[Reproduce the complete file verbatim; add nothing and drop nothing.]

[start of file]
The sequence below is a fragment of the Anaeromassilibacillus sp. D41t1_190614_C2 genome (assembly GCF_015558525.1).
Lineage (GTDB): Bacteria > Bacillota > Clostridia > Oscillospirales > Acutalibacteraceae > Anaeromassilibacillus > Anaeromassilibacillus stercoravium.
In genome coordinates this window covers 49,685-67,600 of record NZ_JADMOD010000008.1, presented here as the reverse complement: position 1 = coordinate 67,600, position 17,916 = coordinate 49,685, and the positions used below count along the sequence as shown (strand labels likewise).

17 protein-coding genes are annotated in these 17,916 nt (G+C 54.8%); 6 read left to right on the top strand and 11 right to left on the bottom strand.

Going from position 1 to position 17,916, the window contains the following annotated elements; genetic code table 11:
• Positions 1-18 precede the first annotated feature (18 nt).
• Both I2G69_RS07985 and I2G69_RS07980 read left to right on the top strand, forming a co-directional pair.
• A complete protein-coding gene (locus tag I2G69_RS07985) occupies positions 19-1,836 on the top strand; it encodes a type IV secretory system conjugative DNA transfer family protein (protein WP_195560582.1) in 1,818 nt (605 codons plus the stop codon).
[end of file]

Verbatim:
The sequence below is a fragment of the Anaeromassilibacillus sp. D41t1_190614_C2 genome (assembly GCF_015558525.1).
Lineage (GTDB): Bacteria > Bacillota > Clostridia > Oscillospirales > Acutalibacteraceae > Anaeromassilibacillus > Anaeromassilibacillus stercoravium.
In genome coordinates this window covers 49,685-67,600 of record NZ_JADMOD010000008.1, presented here as the reverse complement: position 1 = coordinate 67,600, position 17,916 = coordinate 49,685, and the positions used below count along the sequence as shown (strand labels likewise).

17 protein-coding genes are annotated in these 17,916 nt (G+C 54.8%); 6 read left to right on the top strand and 11 right to left on the bottom strand.

Going from position 1 to position 17,916, the window contains the following annotated elements; genetic code table 11:
• Positions 1-18 precede the first annotated feature (18 nt).
• Both I2G69_RS07985 and I2G69_RS07980 read left to right on the top strand, forming a co-directional pair.
• A complete protein-coding gene (locus tag I2G69_RS07985) occupies positions 19-1,836 on the top strand; it encodes a type IV secretory system conjugative DNA transfer family protein (protein WP_195560582.1) in 1,818 nt (605 codons plus the stop codon).